Do batteries last longer in Series or Parallel?

Although, batteries connected in Series versus Parallel will offer roughly the same amount of runtime.

It often noticed that series connections provide a higher voltage, which is slightly more efficient for home uses. This simply means that batteries wired in series can last marginally longer than batteries wired in parallel.

But a parallel connected battery will offer you marginally more backup, as capacity gets double when you add the second battery. The only limitation is you cannot run high-end machines, as heating issues will make it inefficient compared to batteries connected in series connection.

Series
Parallel

Let’s understand the case with an example:

Here we took 12 Volts 150 Ah at C10 inverter batteries to test this down.

Series connection:

In a series connection, you’ll get a total of 24 Volts and 150 Ah of capacity.

If you put a 360 watt load on it, the system will run for 10 hours.

Watt Hours = (12 V × 150 AH) × 2 Units = 1800 × 2 = 3600 Watt Hours.
Backup Time = 3600 Watt Hours / 360 Watts = 10 Hours.
  • Series connected batteries do not overheat easily.
  • Series connection are easy to learn and to make, higher voltage is good for all kind of setups.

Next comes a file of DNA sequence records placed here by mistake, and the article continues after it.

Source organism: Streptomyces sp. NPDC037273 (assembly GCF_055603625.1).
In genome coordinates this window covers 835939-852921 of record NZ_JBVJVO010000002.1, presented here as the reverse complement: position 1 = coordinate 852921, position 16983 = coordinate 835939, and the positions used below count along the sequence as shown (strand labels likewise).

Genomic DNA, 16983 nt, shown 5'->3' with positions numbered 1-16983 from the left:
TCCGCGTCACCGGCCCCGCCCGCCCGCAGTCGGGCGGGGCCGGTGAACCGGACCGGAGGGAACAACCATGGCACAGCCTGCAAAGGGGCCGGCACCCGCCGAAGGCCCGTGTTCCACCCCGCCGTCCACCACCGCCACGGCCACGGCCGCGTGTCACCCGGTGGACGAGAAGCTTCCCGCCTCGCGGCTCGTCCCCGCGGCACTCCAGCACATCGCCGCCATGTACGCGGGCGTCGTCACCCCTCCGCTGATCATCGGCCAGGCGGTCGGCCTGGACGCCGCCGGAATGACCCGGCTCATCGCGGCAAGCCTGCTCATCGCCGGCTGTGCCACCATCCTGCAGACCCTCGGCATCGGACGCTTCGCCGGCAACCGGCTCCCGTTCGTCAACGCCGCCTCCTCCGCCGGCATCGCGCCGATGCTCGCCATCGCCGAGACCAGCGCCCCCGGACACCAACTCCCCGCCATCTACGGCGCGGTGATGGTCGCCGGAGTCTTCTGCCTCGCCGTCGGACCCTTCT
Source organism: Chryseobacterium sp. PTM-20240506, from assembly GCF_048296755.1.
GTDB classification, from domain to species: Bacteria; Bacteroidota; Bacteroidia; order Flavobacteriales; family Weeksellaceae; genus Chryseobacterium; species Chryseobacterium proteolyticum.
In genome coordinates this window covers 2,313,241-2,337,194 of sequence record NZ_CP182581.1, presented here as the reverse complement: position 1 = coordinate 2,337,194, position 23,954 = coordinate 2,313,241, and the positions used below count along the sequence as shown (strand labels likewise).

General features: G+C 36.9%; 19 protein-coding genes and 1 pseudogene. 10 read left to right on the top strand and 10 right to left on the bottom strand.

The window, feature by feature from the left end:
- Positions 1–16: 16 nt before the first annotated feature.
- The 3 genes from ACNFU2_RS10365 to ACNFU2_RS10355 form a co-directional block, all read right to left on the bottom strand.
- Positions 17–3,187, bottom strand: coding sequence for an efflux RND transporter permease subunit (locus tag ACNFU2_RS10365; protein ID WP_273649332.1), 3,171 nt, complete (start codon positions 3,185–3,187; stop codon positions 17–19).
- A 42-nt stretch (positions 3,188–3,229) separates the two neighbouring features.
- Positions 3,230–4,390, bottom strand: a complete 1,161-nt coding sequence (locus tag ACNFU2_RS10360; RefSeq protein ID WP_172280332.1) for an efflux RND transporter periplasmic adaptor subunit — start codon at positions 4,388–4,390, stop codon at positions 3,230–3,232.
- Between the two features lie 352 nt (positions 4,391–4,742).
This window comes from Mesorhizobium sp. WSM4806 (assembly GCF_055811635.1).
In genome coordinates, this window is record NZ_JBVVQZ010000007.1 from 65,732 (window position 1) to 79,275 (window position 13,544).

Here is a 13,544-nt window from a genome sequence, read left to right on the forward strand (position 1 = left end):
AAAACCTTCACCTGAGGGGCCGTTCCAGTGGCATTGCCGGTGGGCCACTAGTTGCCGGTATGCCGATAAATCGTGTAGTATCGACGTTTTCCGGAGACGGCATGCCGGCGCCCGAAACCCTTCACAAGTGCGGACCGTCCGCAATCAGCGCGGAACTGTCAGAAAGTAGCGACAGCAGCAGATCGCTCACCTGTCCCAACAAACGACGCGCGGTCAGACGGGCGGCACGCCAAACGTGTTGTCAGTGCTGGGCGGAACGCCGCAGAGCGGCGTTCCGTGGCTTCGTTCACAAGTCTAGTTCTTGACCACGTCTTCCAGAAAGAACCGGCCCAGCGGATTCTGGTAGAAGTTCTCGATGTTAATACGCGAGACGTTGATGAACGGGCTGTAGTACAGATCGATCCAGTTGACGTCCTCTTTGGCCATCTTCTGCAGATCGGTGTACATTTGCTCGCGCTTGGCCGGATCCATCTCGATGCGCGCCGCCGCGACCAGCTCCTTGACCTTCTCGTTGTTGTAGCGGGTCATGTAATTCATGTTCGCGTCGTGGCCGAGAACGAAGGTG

• We can add more load devices, they have a higher output in terms of voltage.
  • It’s the single point of failure, if any battery stops working.
  • Suitable for large setup with heavy load.

Parallel connection:

In a Parallel connection, you’ll get a total of 12 Volts and 300 Ah of capacity.

If you put a 360 watt load on it, the system will run for 10 hours.

Watt Hours = (12 V × 150 AH) + (12 V × 150 AH) = 1800 + 1800 = 3600 Watt Hours.
Backup Time = 3600 Watt Hours / 360 Watts = 10 Hours.
  • Series connected batteries do overheat easily, if you assign more load on it.
  • Parallel connection is easy to learn and to make, but higher amps are dangerous to manage.
  • We cannot add more load devices, because voltage remains the same.
  • If one battery stops working, the setup will work with half backup.
  • Suitable for small setup with low load.

In conclusion, there is no such big difference unless you define a load that eliminates one system. Until there is any bottleneck or heating issues, you won’t notice any difference. But for big loads, I’ll recommend series connection.

Published by AtulHost

Creator of AtulHost. An ardent Linux user. Comes from a business management background. Loves to do research on modern business insights and enterprise solutions like career, education, finance, investments ideas, marketing strategies, and productivity skills; technological trends like automation, artificial intelligence, cloud and edge computing, computer hardware and networking, data science, and the internet of things.

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